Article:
Australia - Official Movie Trailer
It seemed fitting to see Baz Luhrmann’s movie Australia on the Australia Day long weekend. The opening credits tell us that it's about the stolen generations, an aboriginal story set against a backdrop of cattle empires, love and war. It has been promoted as an old style blockbuster and its sheer length and star cast put it in that territory.
It is more adventure and romance than historical epic. A Western in northern Australia. The Man from Snowy River meets Wagon Train with a touch of Gone with the Wind and High Noon. Nicole Kidman (any relation to the real-life cattle baron?) as Lady Sarah Ashley has the icy, priggish edge of Grace Kelly. The bombing of Darwin owes a lot to the burning of Atlanta. Hugh Jackman as Drover combines Henry Fonda's outsider with John Wayne's brawler.
Perhaps it should have been a musical as it relies for much of its thematic development on The Wizard of Oz. Baz isn’t afraid of this pun or many others. We even have Somewhere Over The Rainbow evoking the rainbow serpent of the aboriginal dreaming. The tune is used more often than Waltzing Matilda during the story. Nullah (Brandon Walters) is the film’s own Dorothy. He follows his quest, firstly droving a stock route and finally embarking on a journey to his grandfather’s country for initiation ceremonies. He even watches Judy Garland at an outdoor cinema in Darwin.
If you're looking for a geography lesson, forget it. The country is all over the place. 'Far Away Downs' isn't 'Victoria River Downs'. It is strangely located near the 'Never Never', an unlikely desert in Top End Oz. Nevertheless, the landscapes are extraordinary, featuring the best of the Kimberley and other northern locations. The spectacular views of ancient escarpments and national icons, such as the Mitchell falls and the Bungle Bungle, are themselves worth the ticket price.
If this is an historical romance, forget the history lesson. Darwin is a visual treat with all the splendour of Moulin Rouge. It displays Baz's knack for bold, stylised, over-designed sets.
The bombing of Darwin in February 1942 has little to do with reality. The Hotel Darwin, which survived the bombing only to be demolished in 1999, is nowhere to be seen. There is no reference to the mass desertion by troops and little mention of looting. The Japanese troops on Mission Island are pure fiction.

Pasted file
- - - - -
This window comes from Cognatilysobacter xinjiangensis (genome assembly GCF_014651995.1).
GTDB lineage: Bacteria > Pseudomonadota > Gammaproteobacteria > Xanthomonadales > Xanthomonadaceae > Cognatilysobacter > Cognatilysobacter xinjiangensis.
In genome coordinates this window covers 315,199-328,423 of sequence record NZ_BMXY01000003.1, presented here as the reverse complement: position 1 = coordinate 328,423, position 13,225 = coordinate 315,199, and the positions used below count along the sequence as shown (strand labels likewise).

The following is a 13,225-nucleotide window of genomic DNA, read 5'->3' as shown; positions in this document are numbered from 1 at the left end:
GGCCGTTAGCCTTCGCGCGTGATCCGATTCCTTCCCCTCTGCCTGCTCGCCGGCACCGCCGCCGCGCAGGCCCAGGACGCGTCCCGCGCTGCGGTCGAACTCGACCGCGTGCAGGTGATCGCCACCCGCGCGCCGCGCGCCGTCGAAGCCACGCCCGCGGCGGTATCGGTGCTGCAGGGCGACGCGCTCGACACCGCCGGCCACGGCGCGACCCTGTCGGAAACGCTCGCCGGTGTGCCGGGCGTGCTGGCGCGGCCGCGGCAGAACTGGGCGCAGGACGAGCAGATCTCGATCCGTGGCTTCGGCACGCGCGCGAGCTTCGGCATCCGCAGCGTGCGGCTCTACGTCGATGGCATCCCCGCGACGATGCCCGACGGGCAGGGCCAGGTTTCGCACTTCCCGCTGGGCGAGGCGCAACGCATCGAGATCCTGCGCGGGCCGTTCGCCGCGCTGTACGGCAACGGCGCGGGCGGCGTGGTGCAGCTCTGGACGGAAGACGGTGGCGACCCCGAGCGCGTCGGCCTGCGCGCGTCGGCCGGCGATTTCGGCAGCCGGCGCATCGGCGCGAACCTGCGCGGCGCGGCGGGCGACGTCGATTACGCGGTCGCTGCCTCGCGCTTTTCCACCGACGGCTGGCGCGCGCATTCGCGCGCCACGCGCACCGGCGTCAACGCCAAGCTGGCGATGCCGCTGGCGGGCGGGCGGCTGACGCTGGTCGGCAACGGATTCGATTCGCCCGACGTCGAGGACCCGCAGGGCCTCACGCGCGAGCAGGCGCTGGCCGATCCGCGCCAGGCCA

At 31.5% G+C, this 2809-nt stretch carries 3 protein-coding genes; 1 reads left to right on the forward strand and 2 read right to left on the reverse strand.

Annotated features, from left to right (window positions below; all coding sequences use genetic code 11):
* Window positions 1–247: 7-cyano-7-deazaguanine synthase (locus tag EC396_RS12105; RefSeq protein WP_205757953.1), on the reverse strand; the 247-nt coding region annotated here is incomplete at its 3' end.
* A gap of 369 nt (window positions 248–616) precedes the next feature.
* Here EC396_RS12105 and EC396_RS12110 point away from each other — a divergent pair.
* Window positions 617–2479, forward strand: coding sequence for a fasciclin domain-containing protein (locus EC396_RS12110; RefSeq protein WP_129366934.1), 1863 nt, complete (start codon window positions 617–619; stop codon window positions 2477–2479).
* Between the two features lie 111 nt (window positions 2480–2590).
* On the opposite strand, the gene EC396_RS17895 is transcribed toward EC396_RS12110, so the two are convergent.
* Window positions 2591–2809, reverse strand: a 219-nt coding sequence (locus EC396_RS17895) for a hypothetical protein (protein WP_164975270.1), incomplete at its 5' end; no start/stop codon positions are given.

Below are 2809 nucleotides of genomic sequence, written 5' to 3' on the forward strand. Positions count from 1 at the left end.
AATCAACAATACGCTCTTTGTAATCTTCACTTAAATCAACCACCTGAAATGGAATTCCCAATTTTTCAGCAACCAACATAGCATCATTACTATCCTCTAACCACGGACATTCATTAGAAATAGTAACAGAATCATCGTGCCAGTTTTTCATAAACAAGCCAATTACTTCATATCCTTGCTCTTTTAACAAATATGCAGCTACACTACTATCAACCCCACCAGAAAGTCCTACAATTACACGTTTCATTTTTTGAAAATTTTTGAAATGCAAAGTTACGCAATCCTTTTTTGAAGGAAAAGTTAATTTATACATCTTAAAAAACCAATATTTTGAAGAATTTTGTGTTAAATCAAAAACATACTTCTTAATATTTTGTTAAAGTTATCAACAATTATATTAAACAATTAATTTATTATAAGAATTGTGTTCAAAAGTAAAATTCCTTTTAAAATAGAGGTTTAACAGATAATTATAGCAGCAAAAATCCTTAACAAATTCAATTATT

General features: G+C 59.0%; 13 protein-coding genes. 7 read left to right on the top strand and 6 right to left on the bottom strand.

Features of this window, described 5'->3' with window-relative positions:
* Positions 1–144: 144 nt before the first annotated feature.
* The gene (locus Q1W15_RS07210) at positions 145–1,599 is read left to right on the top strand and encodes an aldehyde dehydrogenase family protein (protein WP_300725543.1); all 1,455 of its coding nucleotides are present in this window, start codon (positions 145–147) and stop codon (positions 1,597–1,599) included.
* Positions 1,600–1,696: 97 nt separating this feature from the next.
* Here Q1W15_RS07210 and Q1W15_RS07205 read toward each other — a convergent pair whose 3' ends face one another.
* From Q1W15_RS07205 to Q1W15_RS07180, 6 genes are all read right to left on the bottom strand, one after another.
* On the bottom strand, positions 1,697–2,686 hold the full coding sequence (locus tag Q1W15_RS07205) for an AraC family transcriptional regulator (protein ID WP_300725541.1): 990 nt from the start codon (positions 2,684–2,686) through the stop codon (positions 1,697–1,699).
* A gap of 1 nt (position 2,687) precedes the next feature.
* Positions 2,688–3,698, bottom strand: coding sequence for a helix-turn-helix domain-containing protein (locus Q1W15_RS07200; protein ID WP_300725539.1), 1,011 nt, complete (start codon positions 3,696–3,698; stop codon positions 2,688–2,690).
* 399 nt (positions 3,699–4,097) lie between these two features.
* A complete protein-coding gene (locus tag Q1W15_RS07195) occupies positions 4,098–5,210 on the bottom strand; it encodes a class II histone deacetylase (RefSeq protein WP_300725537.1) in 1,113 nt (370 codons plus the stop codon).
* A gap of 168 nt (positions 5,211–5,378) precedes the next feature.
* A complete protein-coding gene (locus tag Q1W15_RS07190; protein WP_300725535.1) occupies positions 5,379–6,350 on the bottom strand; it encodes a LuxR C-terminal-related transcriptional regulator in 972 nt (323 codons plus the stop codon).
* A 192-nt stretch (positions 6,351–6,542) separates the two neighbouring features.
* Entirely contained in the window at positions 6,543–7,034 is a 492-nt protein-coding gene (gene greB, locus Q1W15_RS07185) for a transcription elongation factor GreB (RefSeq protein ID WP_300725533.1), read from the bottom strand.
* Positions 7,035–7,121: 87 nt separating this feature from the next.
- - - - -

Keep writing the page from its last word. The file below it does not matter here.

The indigenous history is politically correct and has only a small number of annoying anomalies and inaccuracies. David Gulpilil as King George represents aboriginal culture before European occupation. He dominates the film as always, though the narration is left to young Brandon. Gulpilil's witch doctor mirrors the Wizard of Oz. The young mixed-race boy Nullah foreshadows the future for many Arnhem Land people, living in two cultures, clinging to their dreaming and identity in a world dominated by white bosses.
Luhrmann or one of his writing team is obviously a fan of Xavier Herbert. Much of the plot and theme draws on his novels. Lady Sarah's horse is Capricornia and the grog is Poor Fella Rum. Poor Fellow My Country is one of the longest novels in the English language so an analysis of similarities would be tiresome. Herbert has a credit.
The cast includes a Who’s-Who of Australian actors. Hugh Jackman is thoroughly PC, a 21st Century Gary Cooper, taking both an aborigine and a woman into the local hotel’s public bar. He breaks traditions that would last till the late 1960s in both cases. Hugh is no Clark Gable and his romance with Nicole lacks the fire or the depth of Rhett Butler and Scarlet O’Hara’s passionate clash.
Jack Thompson’s performance as a good-hearted drunk is mercifully short. David Wenham makes an excellent villain with all the requisite longstanding resentments. Bryan Brown is typecast as the tough, ruthless cattle king with a latent conscience.
Of the other indigenous actors, Ursula Yovich as Nullah's mother Daisy and David Ngoombujarra as Magarri give the strongest performances. Their characters' heroic self-sacrifices are high and low points of the storytelling.
Australia is a story about aboriginal dispossession and forced assimilation. However, this is not a political history. Its “truths” are simple and much disputed by commentators who attack the “black armband” view of history. Usually without any sense of irony!
We enjoyed the film for what it really offers: a sentimental journey. This is Jedda with a happy ending that is never in doubt.